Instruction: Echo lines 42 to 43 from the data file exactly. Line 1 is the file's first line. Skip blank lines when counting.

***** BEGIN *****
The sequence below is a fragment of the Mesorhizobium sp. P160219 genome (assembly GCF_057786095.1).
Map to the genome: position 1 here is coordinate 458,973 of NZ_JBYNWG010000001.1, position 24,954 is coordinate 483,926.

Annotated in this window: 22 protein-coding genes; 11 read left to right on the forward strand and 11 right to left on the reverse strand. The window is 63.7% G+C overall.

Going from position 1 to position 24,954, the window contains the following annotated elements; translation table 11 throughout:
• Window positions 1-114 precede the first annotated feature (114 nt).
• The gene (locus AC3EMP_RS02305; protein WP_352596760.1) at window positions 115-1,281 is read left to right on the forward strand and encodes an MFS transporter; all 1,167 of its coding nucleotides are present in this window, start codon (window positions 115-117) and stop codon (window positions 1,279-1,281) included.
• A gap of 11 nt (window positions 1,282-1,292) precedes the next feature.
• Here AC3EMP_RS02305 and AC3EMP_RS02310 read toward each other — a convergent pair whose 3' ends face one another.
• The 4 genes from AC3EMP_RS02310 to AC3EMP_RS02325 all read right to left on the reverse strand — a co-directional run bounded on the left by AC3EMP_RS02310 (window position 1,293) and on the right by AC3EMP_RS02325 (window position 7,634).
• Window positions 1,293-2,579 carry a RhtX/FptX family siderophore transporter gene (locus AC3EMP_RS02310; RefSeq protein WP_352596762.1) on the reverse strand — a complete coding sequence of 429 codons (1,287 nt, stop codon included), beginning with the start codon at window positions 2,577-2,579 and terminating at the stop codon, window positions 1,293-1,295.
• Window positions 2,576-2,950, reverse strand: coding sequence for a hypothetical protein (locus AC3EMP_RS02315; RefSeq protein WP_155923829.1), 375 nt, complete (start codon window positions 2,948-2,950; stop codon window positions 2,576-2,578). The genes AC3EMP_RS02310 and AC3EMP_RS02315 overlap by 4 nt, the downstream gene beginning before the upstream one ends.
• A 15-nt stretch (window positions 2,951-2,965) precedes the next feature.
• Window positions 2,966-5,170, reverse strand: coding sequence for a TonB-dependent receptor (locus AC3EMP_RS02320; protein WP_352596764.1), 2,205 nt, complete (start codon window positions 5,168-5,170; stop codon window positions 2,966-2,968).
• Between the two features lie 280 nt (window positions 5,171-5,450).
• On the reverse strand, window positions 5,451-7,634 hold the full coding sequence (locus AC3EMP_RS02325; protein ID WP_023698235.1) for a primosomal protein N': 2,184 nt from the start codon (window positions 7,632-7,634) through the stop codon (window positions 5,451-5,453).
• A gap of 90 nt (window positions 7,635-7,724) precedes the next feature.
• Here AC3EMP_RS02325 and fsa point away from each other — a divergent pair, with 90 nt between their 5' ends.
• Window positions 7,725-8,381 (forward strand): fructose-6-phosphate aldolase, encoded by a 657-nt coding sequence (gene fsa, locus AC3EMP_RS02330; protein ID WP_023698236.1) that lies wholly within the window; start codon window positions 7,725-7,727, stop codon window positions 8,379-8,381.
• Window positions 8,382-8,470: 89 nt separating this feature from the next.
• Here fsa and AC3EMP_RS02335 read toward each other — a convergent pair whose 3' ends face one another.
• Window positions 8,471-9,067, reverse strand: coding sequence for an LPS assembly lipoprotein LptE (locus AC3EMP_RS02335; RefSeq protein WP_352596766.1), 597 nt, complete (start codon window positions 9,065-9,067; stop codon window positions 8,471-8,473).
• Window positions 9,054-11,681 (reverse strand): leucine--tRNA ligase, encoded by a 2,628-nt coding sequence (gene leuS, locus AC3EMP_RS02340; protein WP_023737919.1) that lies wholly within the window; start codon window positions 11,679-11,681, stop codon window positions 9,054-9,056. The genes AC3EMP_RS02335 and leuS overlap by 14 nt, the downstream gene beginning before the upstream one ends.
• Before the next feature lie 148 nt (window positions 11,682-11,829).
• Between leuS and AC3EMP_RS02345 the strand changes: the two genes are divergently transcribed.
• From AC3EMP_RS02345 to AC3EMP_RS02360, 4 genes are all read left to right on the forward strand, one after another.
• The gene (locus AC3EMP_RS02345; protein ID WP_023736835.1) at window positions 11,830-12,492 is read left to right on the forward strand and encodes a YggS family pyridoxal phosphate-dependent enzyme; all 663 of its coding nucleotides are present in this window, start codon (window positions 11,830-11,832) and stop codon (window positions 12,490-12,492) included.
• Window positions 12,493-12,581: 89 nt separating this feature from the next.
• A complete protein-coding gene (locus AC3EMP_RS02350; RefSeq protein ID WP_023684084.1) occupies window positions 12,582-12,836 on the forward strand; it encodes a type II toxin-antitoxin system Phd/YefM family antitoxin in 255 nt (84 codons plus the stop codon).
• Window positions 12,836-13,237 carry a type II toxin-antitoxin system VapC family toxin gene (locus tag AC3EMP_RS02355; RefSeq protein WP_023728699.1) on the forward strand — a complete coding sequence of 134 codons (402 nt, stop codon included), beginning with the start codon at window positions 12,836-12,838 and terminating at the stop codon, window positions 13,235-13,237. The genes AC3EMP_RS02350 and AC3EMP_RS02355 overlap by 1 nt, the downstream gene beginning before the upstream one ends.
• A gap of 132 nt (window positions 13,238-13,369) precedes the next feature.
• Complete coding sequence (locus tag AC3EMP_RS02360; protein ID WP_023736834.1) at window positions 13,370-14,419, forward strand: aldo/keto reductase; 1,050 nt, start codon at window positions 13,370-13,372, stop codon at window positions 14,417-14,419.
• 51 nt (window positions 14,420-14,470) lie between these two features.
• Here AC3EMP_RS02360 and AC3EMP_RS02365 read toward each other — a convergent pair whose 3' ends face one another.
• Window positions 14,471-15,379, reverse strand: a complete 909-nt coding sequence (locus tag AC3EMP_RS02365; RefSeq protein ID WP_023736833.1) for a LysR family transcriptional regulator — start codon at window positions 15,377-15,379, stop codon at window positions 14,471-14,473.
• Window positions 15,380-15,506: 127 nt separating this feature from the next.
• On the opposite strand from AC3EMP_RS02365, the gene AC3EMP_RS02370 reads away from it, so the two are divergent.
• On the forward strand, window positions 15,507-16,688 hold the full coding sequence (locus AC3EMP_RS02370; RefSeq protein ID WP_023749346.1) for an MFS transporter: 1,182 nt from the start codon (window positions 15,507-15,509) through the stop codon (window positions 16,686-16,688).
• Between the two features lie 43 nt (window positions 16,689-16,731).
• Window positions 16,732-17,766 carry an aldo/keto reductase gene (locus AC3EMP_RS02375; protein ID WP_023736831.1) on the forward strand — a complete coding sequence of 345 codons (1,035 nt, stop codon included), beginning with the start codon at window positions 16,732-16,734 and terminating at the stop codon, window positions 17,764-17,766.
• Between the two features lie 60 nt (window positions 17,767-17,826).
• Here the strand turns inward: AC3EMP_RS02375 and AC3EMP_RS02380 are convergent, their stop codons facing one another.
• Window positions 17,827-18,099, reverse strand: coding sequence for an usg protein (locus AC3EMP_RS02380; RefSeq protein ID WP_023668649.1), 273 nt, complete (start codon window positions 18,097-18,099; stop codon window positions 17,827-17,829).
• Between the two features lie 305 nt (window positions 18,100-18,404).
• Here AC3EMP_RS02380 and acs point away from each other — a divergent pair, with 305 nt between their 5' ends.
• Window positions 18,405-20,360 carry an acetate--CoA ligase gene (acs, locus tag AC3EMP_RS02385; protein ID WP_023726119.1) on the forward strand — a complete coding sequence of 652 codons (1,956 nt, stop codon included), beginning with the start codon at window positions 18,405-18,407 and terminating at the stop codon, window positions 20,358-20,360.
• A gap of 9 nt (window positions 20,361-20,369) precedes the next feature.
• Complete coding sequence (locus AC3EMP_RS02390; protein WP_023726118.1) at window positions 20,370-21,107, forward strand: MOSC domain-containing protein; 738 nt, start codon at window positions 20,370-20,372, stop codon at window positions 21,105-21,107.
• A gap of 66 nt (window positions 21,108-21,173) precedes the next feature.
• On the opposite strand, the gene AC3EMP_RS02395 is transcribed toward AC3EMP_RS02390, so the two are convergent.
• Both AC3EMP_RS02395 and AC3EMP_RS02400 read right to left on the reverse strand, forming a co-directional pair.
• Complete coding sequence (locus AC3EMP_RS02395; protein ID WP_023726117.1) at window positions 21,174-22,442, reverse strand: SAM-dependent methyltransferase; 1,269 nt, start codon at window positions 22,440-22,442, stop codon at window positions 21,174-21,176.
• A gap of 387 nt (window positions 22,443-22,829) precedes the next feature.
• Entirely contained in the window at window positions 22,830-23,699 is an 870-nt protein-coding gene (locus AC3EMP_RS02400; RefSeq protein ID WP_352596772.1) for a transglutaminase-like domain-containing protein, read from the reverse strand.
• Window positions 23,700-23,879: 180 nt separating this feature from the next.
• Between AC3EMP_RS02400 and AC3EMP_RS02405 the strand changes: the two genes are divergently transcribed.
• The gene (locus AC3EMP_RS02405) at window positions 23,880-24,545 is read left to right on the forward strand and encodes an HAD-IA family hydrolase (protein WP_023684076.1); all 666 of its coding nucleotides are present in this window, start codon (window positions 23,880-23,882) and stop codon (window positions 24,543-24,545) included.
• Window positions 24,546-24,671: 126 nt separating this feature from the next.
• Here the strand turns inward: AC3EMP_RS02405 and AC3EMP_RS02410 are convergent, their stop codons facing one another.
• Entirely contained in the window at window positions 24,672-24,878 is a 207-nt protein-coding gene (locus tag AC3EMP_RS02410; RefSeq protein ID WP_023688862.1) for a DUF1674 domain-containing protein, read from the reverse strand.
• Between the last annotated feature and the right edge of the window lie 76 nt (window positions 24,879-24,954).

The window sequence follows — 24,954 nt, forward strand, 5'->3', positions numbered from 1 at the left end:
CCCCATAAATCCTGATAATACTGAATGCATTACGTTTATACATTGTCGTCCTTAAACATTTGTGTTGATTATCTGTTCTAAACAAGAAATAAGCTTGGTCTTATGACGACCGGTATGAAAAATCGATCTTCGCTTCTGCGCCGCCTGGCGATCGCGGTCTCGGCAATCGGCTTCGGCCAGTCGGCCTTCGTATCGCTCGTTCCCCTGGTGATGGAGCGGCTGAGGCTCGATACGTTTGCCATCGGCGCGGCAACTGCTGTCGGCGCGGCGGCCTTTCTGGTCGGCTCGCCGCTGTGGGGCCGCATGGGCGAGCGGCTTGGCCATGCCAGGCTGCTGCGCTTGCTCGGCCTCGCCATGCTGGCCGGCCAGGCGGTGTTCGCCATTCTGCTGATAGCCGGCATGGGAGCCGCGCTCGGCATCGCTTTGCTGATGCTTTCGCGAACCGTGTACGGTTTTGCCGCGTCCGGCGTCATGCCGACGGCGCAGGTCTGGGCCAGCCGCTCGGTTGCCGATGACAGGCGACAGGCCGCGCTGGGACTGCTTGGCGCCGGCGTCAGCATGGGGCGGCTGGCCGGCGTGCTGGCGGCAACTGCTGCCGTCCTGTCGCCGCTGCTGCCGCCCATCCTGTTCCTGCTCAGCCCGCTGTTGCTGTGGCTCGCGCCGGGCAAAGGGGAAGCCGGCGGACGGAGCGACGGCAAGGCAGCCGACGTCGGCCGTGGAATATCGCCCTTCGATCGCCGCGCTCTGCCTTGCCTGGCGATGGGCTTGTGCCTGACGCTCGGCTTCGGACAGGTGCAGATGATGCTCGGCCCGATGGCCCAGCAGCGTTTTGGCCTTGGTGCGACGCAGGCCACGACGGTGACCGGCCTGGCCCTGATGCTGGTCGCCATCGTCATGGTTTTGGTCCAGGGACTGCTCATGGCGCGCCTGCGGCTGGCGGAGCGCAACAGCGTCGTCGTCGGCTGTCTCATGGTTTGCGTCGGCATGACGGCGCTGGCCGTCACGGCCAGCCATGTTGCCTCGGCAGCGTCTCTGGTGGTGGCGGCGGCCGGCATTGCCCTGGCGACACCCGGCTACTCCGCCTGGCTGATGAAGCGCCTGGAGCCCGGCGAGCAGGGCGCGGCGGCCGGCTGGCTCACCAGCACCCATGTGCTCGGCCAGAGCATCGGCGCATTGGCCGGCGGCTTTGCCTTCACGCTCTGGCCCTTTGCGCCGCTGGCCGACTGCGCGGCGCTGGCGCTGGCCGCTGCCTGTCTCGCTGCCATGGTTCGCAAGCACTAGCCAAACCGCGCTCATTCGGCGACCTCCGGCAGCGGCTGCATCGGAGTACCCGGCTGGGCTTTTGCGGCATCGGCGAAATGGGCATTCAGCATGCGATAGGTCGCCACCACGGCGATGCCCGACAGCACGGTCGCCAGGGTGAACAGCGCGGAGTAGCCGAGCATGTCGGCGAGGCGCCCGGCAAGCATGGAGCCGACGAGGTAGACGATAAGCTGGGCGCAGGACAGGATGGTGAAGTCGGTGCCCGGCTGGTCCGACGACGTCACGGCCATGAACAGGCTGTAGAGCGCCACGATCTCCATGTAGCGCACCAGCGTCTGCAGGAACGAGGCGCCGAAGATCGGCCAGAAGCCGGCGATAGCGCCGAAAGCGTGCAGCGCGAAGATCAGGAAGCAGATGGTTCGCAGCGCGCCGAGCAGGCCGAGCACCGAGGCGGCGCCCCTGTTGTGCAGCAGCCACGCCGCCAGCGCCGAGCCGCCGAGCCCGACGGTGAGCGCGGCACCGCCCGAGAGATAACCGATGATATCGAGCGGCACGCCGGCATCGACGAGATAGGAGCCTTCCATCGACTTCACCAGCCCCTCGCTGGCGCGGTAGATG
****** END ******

• Window positions 17,827-18,099, reverse strand: coding sequence for an usg protein (locus AC3EMP_RS02380; RefSeq protein ID WP_023668649.1), 273 nt, complete (start codon window positions 18,097-18,099; stop codon window positions 17,827-17,829).
• Between the two features lie 305 nt (window positions 18,100-18,404).